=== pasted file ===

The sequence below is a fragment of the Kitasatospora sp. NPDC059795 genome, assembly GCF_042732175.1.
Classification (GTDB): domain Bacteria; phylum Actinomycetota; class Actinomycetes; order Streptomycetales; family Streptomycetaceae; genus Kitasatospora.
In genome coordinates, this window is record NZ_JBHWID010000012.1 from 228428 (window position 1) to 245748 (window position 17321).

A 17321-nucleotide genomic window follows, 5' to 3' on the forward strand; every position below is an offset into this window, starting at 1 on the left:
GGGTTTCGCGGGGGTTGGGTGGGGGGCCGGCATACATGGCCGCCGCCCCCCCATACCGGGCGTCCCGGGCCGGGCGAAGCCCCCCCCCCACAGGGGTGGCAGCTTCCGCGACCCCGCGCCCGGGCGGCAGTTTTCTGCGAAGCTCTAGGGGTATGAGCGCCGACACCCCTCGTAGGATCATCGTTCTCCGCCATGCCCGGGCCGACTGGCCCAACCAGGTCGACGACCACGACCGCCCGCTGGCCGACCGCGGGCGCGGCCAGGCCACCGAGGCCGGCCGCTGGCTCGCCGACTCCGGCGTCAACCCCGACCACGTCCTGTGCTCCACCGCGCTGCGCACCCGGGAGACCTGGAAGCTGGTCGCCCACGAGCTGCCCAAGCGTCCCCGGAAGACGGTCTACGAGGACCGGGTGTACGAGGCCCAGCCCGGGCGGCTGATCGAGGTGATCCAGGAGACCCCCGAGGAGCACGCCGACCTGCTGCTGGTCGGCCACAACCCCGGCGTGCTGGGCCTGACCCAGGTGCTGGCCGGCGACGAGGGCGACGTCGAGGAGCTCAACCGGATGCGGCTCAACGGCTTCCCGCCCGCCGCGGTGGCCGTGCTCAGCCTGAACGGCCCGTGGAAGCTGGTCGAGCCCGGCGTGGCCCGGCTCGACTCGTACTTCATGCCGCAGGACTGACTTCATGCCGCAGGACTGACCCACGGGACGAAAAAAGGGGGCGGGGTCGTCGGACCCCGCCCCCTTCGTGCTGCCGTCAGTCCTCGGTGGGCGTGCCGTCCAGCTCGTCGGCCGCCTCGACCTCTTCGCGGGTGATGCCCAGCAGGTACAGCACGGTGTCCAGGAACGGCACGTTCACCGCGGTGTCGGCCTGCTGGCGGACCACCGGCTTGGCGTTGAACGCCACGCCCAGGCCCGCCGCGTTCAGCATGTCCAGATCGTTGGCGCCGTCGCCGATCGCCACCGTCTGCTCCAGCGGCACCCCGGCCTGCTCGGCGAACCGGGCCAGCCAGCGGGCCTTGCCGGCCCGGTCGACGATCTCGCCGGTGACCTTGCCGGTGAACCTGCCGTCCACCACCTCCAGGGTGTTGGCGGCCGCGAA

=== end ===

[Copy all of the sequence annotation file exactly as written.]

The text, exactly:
The sequence below is a fragment of the Kitasatospora sp. NPDC059795 genome, assembly GCF_042732175.1.
Classification (GTDB): domain Bacteria; phylum Actinomycetota; class Actinomycetes; order Streptomycetales; family Streptomycetaceae; genus Kitasatospora.
In genome coordinates, this window is record NZ_JBHWID010000012.1 from 228428 (window position 1) to 245748 (window position 17321).

A 17321-nucleotide genomic window follows, 5' to 3' on the forward strand; every position below is an offset into this window, starting at 1 on the left:
GGGTTTCGCGGGGGTTGGGTGGGGGGCCGGCATACATGGCCGCCGCCCCCCCATACCGGGCGTCCCGGGCCGGGCGAAGCCCCCCCCCCACAGGGGTGGCAGCTTCCGCGACCCCGCGCCCGGGCGGCAGTTTTCTGCGAAGCTCTAGGGGTATGAGCGCCGACACCCCTCGTAGGATCATCGTTCTCCGCCATGCCCGGGCCGACTGGCCCAACCAGGTCGACGACCACGACCGCCCGCTGGCCGACCGCGGGCGCGGCCAGGCCACCGAGGCCGGCCGCTGGCTCGCCGACTCCGGCGTCAACCCCGACCACGTCCTGTGCTCCACCGCGCTGCGCACCCGGGAGACCTGGAAGCTGGTCGCCCACGAGCTGCCCAAGCGTCCCCGGAAGACGGTCTACGAGGACCGGGTGTACGAGGCCCAGCCCGGGCGGCTGATCGAGGTGATCCAGGAGACCCCCGAGGAGCACGCCGACCTGCTGCTGGTCGGCCACAACCCCGGCGTGCTGGGCCTGACCCAGGTGCTGGCCGGCGACGAGGGCGACGTCGAGGAGCTCAACCGGATGCGGCTCAACGGCTTCCCGCCCGCCGCGGTGGCCGTGCTCAGCCTGAACGGCCCGTGGAAGCTGGTCGAGCCCGGCGTGGCCCGGCTCGACTCGTACTTCATGCCGCAGGACTGACTTCATGCCGCAGGACTGACCCACGGGACGAAAAAAGGGGGCGGGGTCGTCGGACCCCGCCCCCTTCGTGCTGCCGTCAGTCCTCGGTGGGCGTGCCGTCCAGCTCGTCGGCCGCCTCGACCTCTTCGCGGGTGATGCCCAGCAGGTACAGCACGGTGTCCAGGAACGGCACGTTCACCGCGGTGTCGGCCTGCTGGCGGACCACCGGCTTGGCGTTGAACGCCACGCCCAGGCCCGCCGCGTTCAGCATGTCCAGATCGTTGGCGCCGTCGCCGATCGCCACCGTCTGCTCCAGCGGCACCCCGGCCTGCTCGGCGAACCGGGCCAGCCAGCGGGCCTTGCCGGCCCGGTCGACGATCTCGCCGGTGACCTTGCCGGTGAACCTGCCGTCCACCACCTCCAGGGTGTTGGCGGCCGCGAA